Academic journal article Cognitive, Affective and Behavioral Neuroscience

Dissociable Neural Subsystems Underlie Visual Working Memory for Abstract Categories and Specific Exemplars

Academic journal article Cognitive, Affective and Behavioral Neuroscience

Dissociable Neural Subsystems Underlie Visual Working Memory for Abstract Categories and Specific Exemplars

Article excerpt

An ongoing debate concerns whether visual object representations are relatively abstract, relatively specific, both abstract and specific within a unified system, or abstract and specific in separate and dissociable neural subsystems. Most of the evidence for the dissociable subsystems theory has come from experiments that used familiar shapes, and the usage of familiar shapes has allowed for alternative explanations for the results. Thus, we examined abstract and specific visual working memory when the stimuli were novel objects viewed for the first and only time. When participants judged whether cues and probes belonged to the same abstract visual category, they performed more accurately when the probes were presented directly to the left hemisphere than when they were presented directly to the right hemisphere. In contrast, when participants judged whether or not cues and probes were the same specific visual exemplar, they performed more accurately when the probes were presented directly to the right hemisphere than when they were presented directly to the left hemisphere. For the first time, results from experiments using visual working memory tasks support the dissociable subsystems theory.

The nature of representations of visual objects remains a topic of debate. Some theories posit that such representations are relatively abstract, in that a common representation may be activated by multiple exemplars or by multiple views of the same object exemplar (see, e.g., Biederman, 1987; Biederman & Bar, 1999; E. E. Cooper, Biederman, & Hummel, 1992; Hayworth & Biederman, 2006; Hummel & Biederman, 1992; Hummel & Stankiewicz, 1996; Wagemans, Van Gool, & Lamote, 1996). Other theories posit that object representations are relatively specific, in that different representations are activated by different exemplars or by different views of the same object exemplar (see, e.g., Bulthoff & Edelman, 1992; Gauthier et al., 2002; Poggio & Edelman, 1990; Tarr, 1995; Tarr & Gauthier, 1998; Tarr, Williams, Hayward, & Gauthier, 1998; Ullman, 1996). Alternatively, both abstract and specific representations may exist along different points on a continuum in a single, unified processing system (see, e.g., Farah, 1992; Hayward & Williams, 2000; Tarr & Bulthoff, 1995). Finally, abstract and specific object representations may exist in separate and dissociable neural subsystems, with an abstract subsystem operating effectively in the left hemisphere (LH) and a specific subsystem operating effectively in the right hemisphere (RH) (see, e.g., Burgund & Marsolek, 2000; Marsolek, 1995, 1999; Marsolek & Burgund, 1997, 2003).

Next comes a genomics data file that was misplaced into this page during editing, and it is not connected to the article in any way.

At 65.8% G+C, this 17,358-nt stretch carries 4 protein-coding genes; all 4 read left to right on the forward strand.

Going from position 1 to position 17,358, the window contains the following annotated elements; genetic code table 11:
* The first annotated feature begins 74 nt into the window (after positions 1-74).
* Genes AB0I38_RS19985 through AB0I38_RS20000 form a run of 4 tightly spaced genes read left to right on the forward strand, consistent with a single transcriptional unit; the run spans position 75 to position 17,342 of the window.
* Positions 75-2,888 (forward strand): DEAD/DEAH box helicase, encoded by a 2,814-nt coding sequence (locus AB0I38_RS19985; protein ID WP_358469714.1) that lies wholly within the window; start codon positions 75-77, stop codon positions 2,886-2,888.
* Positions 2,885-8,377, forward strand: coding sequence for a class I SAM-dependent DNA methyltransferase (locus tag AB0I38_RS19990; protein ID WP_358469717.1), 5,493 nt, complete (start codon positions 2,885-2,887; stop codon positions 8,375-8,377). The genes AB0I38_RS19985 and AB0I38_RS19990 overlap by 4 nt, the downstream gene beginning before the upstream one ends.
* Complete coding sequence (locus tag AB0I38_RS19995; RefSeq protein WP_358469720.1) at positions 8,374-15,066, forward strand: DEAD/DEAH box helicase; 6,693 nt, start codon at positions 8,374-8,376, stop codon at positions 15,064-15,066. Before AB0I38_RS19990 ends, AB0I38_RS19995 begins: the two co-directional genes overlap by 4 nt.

The bulk of the evidence for the dissociable neural subsystems theory comes from experiments in which familiar shapes were used. This may be cause for concern, as Curby, Hayward, and Gauthier (2004) recently suggested, since abstract effects in the LH could reflect semantic processing of postvisual information that is associated with the visualshape information, rather than processing of (abstract) visual shapes only, as posited by the dissociable neural subsystems theory. A related concern is that abstract effects in the LH could reflect linguistic processing of names associated with the visual shapes, rather than processing of abstract visual-shape information. In addition, when objects are presented multiple times in an experiment, abstract effects in the LH could reflect episodic memory for previous trials in the experiment. In this article, we report results that indicate, in line with the dissociable neural subsystems theory, that abstract processing of visual shapes in the LH does not require semantic, linguistic, or episodic information. Abstract processing of visual shapes can occur effectively in the LH when the stimuli are novel objects viewed for the first and only time.

According to the dissociable neural subsystems theory, an abstract category subsystem and a specific exemplar subsystem operate relatively independently and in parallel. …

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